Radioactive Fuel Fires: Not Just a Japanese Problem
The spent fuel pools at Fukushima are currently the top short-term threat to humanity.
But fuel pools in the United States store an average of ten times more radioactive fuel than stored at Fukushima, havevirtually no safety features, and are vulnerable to accidents and terrorist attacks.
If the water drains out for any reason, it will cause a fire in the fuel rods, as the zirconium metal jacket on the outside of the fuel rods could very well catch fire within hours or days after being exposed to air. See this, this, this and this. (Even a large solar flare could knock out the water-circulation systems for the pools.)
The pools are also filling up fast, according to the Nuclear Regulatory Commission:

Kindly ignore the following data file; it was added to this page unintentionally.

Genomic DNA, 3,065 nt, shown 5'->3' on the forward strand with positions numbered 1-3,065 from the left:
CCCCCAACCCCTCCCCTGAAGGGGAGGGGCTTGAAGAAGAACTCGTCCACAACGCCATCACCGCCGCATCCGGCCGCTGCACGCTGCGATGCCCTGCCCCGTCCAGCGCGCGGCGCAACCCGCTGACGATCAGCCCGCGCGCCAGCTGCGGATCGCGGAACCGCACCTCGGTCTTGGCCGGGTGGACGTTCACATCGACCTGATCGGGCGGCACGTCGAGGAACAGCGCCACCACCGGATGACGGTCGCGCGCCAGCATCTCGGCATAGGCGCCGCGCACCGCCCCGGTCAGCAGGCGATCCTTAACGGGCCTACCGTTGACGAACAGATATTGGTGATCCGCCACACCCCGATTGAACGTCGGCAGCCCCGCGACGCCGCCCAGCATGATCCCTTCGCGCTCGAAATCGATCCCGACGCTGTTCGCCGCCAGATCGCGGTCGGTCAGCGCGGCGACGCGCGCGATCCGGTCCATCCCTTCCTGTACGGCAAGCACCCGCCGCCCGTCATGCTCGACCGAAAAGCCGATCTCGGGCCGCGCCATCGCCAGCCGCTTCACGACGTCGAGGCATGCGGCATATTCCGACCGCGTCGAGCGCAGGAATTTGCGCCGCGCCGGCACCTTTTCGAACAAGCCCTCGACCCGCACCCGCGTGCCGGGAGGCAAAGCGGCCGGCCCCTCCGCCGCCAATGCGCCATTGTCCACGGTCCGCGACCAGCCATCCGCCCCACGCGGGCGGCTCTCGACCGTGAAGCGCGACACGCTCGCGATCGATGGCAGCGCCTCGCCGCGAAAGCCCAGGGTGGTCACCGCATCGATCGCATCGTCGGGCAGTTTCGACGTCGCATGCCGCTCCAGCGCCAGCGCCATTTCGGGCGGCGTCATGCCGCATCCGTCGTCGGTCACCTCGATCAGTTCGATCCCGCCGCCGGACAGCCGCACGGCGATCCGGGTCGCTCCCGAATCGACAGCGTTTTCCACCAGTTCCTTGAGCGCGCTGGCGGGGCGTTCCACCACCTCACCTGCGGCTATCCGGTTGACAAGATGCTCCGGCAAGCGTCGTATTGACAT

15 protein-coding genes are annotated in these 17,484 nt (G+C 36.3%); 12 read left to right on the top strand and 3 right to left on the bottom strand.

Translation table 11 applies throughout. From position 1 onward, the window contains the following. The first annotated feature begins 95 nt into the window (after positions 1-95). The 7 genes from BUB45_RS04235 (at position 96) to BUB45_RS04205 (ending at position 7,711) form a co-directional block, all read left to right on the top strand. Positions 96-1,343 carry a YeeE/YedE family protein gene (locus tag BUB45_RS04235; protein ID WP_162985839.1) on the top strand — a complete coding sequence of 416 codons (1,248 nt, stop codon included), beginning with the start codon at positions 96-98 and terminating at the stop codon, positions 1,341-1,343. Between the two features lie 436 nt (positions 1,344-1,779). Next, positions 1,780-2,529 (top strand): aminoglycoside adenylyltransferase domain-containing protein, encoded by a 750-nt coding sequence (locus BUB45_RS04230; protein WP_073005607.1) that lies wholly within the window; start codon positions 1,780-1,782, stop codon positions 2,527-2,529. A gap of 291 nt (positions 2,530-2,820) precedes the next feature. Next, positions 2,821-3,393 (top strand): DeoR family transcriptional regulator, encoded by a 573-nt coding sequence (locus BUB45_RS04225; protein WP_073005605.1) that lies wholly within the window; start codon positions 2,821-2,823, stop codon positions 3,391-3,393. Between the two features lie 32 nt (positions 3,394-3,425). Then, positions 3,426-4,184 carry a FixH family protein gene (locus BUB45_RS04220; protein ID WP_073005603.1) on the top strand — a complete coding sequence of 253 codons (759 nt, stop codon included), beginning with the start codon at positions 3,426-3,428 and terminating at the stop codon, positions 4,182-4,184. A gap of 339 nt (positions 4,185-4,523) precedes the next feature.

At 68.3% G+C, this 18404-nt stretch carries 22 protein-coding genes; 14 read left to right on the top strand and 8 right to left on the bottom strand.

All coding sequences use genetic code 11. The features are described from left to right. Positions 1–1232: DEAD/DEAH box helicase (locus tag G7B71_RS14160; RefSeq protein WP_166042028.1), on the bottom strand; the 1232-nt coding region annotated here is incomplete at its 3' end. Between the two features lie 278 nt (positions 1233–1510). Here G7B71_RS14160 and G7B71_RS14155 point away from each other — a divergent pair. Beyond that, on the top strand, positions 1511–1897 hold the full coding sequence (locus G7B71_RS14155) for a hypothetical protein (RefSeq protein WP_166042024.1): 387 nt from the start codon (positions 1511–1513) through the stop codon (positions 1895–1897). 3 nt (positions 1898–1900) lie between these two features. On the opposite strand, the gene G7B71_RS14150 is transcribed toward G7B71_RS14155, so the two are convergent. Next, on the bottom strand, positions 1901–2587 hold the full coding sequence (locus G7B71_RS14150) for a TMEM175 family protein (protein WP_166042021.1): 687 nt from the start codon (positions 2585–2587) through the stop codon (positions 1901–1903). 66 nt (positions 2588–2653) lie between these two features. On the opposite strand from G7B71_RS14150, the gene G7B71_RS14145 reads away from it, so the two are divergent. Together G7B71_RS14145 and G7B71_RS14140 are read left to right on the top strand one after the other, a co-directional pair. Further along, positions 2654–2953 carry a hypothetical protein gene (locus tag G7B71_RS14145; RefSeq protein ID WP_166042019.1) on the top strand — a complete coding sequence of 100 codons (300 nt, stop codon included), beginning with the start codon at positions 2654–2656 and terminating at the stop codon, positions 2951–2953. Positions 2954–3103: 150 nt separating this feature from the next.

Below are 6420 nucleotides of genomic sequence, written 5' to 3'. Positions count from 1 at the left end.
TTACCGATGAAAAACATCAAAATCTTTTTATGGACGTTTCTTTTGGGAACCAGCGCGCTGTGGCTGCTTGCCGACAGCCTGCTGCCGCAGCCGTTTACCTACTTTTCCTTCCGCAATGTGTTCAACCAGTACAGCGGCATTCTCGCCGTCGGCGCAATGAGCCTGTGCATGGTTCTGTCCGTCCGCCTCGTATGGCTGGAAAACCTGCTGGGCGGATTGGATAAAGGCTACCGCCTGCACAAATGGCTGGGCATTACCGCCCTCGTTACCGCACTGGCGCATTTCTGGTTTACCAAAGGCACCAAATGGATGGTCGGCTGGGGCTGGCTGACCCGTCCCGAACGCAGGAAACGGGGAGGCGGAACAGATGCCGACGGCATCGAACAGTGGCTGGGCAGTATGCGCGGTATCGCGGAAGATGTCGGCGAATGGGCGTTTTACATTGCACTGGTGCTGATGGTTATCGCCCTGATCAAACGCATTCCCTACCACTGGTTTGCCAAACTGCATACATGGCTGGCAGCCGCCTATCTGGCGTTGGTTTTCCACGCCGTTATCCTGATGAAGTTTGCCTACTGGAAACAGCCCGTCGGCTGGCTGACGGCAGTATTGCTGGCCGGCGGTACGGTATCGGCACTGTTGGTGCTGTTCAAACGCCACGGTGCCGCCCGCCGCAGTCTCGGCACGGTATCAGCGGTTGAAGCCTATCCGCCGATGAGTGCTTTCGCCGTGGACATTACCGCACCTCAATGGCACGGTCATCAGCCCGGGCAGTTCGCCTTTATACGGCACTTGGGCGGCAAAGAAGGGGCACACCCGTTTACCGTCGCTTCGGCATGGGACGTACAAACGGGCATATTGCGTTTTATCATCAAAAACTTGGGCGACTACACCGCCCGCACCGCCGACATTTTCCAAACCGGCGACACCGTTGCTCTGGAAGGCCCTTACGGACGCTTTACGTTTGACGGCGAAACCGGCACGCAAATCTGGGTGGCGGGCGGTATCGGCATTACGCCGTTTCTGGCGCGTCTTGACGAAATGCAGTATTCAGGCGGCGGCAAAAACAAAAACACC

The New York Times notes that squeezing more rods into pools may increase the risk of fire:
The reactor operators have squeezed spent fuel more tightly into the pools, raising the heat load and, according to some analyses, raising the risk of fire if the pools were ever drained.
Robert Alvarez – a nuclear expert and a former special assistant to the United States Secretary of Energy – notesthat there have also been many incidents within the U.S. involving fuel pools